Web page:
In a welcome boost for the British economy, it has been announced that 35% more urine has been exported overseas compared to this time twelve months ago.
The surprise success of the previously small-scale operation indicates a dramatic increase in the number of countries now taking the piss out of Britain. Whereas Britain was once a net importer of urine, it is now one of the biggest exporters, behind the US and North Korea.
Leading economist, Professor Margaret Bainbridge-Baxter, said, ‘It used to be the case that we would take the piss out of other countries far more than they took the piss out of us. At one time, urine was by far the biggest export of Ireland, even bigger than Guinness and violent tramps. These days, they are more likely to take the piss out of us. And since the onslaught of political correctness gone mad, we have found it increasingly difficult to take the piss out of India, Pakistan, Nigeria and other former colonies, yet they have no such problems in return. While it might not do much for our self-esteem, it is making an increasingly valuable contribution to our economy.’
Urine has also become more popular due to its use in Michelin-starred restaurants as a dressing or accompaniment to a meal. The innovator leading the adoption of urine as a condiment is world-famous chef, Hogan Emmental, from the Pudgy Marsh Warbler in Frome, Somerset.
Mr Emmental explained, ‘I had the inspiration for covering my food in urine about a year ago. The Health Inspector closed my restaurant due to an unfortunate outbreak of the Ebola virus. He said to me as he locked the door and threw away the key, “I’m sorry to piss on your chips, Mr Emmental, but this has to be done.”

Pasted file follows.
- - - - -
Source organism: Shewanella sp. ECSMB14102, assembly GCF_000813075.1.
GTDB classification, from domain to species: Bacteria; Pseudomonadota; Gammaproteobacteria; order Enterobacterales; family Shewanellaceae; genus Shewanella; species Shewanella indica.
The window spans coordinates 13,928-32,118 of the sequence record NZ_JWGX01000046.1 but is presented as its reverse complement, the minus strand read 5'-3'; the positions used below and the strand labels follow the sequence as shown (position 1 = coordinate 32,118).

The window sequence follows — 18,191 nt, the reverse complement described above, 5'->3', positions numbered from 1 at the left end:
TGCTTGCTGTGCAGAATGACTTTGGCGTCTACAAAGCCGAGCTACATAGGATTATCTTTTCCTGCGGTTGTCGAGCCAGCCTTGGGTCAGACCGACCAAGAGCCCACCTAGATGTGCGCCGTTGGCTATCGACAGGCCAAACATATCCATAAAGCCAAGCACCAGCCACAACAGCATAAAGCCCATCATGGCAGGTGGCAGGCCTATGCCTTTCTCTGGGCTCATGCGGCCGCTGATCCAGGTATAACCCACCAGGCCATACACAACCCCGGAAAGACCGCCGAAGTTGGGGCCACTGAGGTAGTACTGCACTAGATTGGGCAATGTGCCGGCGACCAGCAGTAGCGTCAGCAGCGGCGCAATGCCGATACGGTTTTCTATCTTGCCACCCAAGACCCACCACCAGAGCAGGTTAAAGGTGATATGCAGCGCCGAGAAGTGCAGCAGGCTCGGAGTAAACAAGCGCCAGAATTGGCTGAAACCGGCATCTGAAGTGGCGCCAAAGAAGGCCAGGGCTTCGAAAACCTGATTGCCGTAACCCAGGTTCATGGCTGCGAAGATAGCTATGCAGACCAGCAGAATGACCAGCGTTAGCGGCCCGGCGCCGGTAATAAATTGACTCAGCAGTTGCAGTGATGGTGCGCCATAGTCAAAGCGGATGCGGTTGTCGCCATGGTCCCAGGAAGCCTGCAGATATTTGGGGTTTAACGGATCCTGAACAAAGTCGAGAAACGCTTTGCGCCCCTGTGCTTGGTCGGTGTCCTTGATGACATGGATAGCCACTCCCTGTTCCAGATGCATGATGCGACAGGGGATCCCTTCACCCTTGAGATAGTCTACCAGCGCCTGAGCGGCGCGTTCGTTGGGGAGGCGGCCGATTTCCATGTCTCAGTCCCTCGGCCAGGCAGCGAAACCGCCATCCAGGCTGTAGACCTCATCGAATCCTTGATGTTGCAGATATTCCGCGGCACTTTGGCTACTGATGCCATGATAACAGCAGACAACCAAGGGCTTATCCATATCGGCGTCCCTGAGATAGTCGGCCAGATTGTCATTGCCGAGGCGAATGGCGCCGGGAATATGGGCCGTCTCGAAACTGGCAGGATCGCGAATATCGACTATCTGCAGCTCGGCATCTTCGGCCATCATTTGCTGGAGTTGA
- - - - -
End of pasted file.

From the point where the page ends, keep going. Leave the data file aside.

‘That got me thinking, what would it be like to actually piss on my chips? I went into the lab, cooked myself some chips and did a wee on them. I have to say the taste was vile – I had just finished a Peperami - yet there was something intriguing about the urine-sodden snacks that gave me encouragement.
‘Over the next few weeks I experimented with a variety of foods to see how they might affect the taste of the wee. Eventually, thanks to a diet of beetroot, pineapple and Marmite, I landed on the perfect concoction. I now have a Somali family catheterised in my shed, producing litres of the stuff a day.’
Urine has had a long history in cuisine, from sailors drinking it on long overseas voyages, to its popularity in the 60s and 70s within the acting fraternity. Hippy chicks like Sarah Miles were known to drink it for its alleged health-boosting effects, while Ollie Reed and Richard Harris preferred theirs because it had a higher alcohol content than anything commercially available.